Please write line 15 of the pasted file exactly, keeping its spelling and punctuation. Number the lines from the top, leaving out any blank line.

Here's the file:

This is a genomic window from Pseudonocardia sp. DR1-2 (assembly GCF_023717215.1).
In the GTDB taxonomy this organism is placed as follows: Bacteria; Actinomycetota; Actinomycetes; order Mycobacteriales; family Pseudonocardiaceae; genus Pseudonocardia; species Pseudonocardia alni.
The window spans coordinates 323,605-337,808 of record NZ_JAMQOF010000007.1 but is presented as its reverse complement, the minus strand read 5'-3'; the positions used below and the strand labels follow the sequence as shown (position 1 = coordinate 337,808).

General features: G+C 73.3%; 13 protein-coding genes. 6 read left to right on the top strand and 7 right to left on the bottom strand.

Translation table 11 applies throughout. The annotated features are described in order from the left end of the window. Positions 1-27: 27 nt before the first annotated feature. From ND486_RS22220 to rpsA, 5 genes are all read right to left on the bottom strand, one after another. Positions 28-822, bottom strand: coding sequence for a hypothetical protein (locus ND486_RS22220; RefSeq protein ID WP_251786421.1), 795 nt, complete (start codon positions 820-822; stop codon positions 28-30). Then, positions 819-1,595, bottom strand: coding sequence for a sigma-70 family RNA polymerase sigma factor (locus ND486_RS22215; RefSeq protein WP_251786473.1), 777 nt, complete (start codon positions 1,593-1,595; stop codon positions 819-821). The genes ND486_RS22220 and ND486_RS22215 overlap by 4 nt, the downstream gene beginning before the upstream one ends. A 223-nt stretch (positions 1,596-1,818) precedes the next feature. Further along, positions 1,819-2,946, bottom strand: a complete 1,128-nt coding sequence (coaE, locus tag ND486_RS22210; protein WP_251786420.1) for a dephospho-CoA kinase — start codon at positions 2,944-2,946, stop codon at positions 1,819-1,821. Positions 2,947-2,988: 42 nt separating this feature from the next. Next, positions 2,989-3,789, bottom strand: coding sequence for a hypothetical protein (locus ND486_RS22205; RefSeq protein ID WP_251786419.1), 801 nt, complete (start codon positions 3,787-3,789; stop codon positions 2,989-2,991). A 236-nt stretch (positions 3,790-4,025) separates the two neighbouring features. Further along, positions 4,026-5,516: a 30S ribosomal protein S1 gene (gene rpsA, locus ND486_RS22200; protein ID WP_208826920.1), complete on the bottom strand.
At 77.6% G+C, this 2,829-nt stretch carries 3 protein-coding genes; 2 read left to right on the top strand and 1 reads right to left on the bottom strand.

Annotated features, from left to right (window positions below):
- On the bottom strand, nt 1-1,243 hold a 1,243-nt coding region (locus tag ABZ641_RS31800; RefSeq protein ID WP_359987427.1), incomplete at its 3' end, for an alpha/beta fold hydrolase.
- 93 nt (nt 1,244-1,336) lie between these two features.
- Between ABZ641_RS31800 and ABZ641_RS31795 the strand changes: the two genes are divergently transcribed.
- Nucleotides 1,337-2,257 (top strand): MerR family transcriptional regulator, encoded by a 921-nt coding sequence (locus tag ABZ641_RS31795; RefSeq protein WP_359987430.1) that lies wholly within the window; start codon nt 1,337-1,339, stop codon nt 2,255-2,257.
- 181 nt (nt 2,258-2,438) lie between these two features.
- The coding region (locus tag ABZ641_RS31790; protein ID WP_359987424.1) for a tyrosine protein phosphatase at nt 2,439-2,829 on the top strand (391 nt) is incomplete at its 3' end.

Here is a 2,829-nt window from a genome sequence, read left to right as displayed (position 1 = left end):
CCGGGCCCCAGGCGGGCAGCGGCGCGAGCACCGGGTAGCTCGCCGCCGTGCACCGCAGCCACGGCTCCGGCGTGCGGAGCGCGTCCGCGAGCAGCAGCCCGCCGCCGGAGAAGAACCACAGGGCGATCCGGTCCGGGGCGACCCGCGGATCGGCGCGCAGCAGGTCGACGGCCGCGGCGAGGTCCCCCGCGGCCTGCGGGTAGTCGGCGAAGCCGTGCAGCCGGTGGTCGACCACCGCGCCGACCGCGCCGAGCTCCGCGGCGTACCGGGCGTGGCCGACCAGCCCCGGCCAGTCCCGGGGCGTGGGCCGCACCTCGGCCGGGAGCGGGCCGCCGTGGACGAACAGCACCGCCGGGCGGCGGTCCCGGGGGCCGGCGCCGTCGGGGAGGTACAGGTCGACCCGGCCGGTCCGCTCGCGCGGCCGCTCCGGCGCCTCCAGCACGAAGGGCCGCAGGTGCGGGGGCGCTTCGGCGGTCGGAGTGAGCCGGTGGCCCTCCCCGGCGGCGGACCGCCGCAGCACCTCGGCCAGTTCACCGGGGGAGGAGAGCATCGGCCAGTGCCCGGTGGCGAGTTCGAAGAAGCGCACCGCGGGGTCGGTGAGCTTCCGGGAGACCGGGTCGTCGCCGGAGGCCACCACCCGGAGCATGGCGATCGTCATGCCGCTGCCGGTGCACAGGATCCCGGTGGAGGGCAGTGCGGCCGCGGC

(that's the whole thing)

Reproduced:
CCGGGCCCCAGGCGGGCAGCGGCGCGAGCACCGGGTAGCTCGCCGCCGTGCACCGCAGCCACGGCTCCGGCGTGCGGAGCGCGTCCGCGAGCAGCAGCCCGCCGCCGGAGAAGAACCACAGGGCGATCCGGTCCGGGGCGACCCGCGGATCGGCGCGCAGCAGGTCGACGGCCGCGGCGAGGTCCCCCGCGGCCTGCGGGTAGTCGGCGAAGCCGTGCAGCCGGTGGTCGACCACCGCGCCGACCGCGCCGAGCTCCGCGGCGTACCGGGCGTGGCCGACCAGCCCCGGCCAGTCCCGGGGCGTGGGCCGCACCTCGGCCGGGAGCGGGCCGCCGTGGACGAACAGCACCGCCGGGCGGCGGTCCCGGGGGCCGGCGCCGTCGGGGAGGTACAGGTCGACCCGGCCGGTCCGCTCGCGCGGCCGCTCCGGCGCCTCCAGCACGAAGGGCCGCAGGTGCGGGGGCGCTTCGGCGGTCGGAGTGAGCCGGTGGCCCTCCCCGGCGGCGGACCGCCGCAGCACCTCGGCCAGTTCACCGGGGGAGGAGAGCATCGGCCAGTGCCCGGTGGCGAGTTCGAAGAAGCGCACCGCGGGGTCGGTGAGCTTCCGGGAGACCGGGTCGTCGCCGGAGGCCACCACCCGGAGCATGGCGATCGTCATGCCGCTGCCGGTGCACAGGATCCCGGTGGAGGGCAGTGCGGCCGCGGC